Russian airline to create 100 jobs at Shannon airport facility


RUSSIA’S SECOND biggest airline Transaero expects to create about 100 new jobs at its newly acquired aircraft maintenance business in Shannon in the next 12 months.

It has also held talks with Shannon airport about possibly routing flights from Russia to the US through the Co Clare facility, where its passengers could clear customs and border protection.

Commenting on the potential for additional jobs in an interview with The Irish Times on Friday in Shannon, Alex Krinichanskiy, Transaero’s chief executive said: “I would think about another 100 over the next year. That’s the close horizon and then who knows how many more.”

The Shannon business, now called Transaero Engineering, has already hired 16 apprentices, almost double the level of 2011.

Transaero recently acquired Air Atlanta Aero Engineering, which has 241 staff and was set up in 1962.

Mr Krinichanskiy said the potential existed for a “multi-million-dollar” investment in the facility, which is located beside the airport in the Shannon free zone. He said it has held preliminary talks with state agencies Shannon Development and the IDA about investing in its facility here.

“We are spending close to $70 million a year globally on heavy maintenance,” he explained. “We are going to be spending a big chunk of that here [now]. The question is do you want the rest?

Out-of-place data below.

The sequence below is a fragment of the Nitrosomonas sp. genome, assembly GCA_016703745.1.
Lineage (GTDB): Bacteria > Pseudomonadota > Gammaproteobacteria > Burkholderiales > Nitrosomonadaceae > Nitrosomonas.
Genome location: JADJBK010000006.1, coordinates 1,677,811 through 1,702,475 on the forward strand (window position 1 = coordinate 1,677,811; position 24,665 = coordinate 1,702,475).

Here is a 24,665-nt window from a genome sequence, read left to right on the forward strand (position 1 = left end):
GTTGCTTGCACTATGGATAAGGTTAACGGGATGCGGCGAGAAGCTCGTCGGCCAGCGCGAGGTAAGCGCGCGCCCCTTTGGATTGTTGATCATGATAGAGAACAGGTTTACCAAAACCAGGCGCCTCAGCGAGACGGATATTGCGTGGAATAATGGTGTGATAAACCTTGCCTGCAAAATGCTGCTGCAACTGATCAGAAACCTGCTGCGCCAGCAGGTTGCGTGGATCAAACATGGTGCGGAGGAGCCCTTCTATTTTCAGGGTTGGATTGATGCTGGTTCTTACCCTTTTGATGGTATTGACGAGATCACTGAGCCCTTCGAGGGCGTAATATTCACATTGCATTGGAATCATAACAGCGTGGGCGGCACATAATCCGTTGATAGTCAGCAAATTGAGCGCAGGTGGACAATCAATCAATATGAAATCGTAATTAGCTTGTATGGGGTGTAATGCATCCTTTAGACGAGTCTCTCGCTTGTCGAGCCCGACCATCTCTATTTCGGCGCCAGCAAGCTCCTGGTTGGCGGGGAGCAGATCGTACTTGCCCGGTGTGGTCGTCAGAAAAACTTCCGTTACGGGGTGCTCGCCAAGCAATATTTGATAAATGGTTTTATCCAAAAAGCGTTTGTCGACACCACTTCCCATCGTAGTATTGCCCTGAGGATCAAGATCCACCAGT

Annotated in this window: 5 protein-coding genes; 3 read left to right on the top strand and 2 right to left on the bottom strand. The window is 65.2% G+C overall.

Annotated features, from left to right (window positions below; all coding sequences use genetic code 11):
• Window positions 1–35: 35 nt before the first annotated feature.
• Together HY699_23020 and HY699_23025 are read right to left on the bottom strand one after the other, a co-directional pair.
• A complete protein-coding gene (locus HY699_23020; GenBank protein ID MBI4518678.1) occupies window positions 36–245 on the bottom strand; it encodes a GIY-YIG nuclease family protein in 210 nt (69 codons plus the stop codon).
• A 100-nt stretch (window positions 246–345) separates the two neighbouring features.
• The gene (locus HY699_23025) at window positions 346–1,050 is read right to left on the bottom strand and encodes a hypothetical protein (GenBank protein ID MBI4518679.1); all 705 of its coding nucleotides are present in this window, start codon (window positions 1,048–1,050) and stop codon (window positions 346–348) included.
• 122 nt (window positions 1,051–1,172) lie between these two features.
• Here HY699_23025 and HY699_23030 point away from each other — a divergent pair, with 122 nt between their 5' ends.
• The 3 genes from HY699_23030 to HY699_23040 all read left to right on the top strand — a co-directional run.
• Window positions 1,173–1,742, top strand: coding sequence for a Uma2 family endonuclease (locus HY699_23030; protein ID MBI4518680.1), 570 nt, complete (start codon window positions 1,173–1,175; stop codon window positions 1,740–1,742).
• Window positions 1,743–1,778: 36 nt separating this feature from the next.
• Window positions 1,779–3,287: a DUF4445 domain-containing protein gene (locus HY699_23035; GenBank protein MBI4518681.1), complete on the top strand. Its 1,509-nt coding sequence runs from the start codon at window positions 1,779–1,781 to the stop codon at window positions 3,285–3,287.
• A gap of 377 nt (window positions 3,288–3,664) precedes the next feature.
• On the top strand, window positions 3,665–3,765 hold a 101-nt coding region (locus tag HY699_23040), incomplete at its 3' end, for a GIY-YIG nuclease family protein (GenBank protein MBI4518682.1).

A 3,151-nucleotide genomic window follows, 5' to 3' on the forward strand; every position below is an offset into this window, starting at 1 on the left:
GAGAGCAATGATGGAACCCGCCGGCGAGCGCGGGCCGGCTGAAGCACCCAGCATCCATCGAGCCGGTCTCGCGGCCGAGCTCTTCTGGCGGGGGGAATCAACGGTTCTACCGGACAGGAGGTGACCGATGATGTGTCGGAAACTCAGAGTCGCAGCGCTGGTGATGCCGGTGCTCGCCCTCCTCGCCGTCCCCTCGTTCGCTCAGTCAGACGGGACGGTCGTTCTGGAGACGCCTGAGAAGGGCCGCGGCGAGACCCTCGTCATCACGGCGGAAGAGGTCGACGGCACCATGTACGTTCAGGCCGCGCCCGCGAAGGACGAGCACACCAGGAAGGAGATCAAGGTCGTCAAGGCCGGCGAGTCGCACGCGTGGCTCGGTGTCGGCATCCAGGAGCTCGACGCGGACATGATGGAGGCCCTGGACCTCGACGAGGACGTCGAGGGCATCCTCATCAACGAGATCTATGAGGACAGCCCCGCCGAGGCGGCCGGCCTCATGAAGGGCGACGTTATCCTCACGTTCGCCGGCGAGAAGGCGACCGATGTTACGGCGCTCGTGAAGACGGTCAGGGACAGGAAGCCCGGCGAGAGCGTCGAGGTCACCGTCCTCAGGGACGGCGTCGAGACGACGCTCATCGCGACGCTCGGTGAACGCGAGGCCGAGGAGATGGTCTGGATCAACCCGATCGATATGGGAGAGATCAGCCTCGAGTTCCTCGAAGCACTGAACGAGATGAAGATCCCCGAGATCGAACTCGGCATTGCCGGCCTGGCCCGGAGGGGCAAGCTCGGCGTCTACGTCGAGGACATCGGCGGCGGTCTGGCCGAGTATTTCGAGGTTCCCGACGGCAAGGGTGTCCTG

“If you want us to spend that money here, let’s figure out how to do it together.”

Mr Krinichanskiy said Transaero’s first priority was to return the Irish business to the black. It made a loss of about €700,000 last year while its turnover fell by 14 per cent to €19 million.

“For the first year we will return them to profitability . . . and integrate into the Transaero structure.”

He said he expected the Irish business to achieve turnover of “in excess of €22 million” this year.

Transaero plans to use the Shannon business to conduct a lot of the heavy maintenance work on its 82 aircraft.

The Irish company recently began the process of certification for Boeing 747s and 777s. It currently works on 737s and 767s.

“We don’t have a heavy maintenance facility in Moscow and don’t have plans to develop that. We always wanted to control more of our own destiny on the maintenance side and were on the look out for a good facility to partner with.”

Transaero is due to take delivery of four 787 Dreamliner from Boeing in 2014 and Mr Krinichanskiy indicated that the Shannon plant might be upgraded to handle maintenance work on this new aircraft model.

“That’s what we are looking at. Probably 787 makes much more sense because in this part of the world, there is just one company that is getting there to service 787s. That is one of the plans we have in mind when talking to Boeing. It would open up endless opportunities for our affiliate here.”

Mr Krinichanskiy said there was “no business case” currently to operate direct flights to Ireland from Russia but indicated that it might use Shannon as a stopover on services to the US.

“Shannon is unique in terms of offering a full pre-clearance for the United Sates,” he said. “Transaero operates to New York,Miami and Los Angeles. We are looking for secondary destinations in Boston and Chicago and other areas. There may be an economic and commercial case behind that.”

The airline held talks with Shannon airport in December.

Transaero recorded profits of $150 million on turnover of $3 billion last year.

Mr Krinichanskiy said he expected revenues to rise to $3.6 billion this year. The airline employs 9,500, primarily at bases in Moscow and St Petersburg.